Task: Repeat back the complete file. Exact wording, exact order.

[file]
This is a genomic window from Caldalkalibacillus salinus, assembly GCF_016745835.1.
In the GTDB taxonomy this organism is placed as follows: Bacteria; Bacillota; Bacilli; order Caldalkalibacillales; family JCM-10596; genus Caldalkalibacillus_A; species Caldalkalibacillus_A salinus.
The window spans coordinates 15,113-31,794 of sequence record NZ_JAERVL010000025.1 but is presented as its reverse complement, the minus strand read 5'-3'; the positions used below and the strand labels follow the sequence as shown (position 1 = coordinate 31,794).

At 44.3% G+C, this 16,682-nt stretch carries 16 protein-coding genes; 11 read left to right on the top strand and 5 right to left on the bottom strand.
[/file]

This is a genomic window from Caldalkalibacillus salinus, assembly GCF_016745835.1.
In the GTDB taxonomy this organism is placed as follows: Bacteria; Bacillota; Bacilli; order Caldalkalibacillales; family JCM-10596; genus Caldalkalibacillus_A; species Caldalkalibacillus_A salinus.
The window spans coordinates 15,113-31,794 of sequence record NZ_JAERVL010000025.1 but is presented as its reverse complement, the minus strand read 5'-3'; the positions used below and the strand labels follow the sequence as shown (position 1 = coordinate 31,794).

At 44.3% G+C, this 16,682-nt stretch carries 16 protein-coding genes; 11 read left to right on the top strand and 5 right to left on the bottom strand.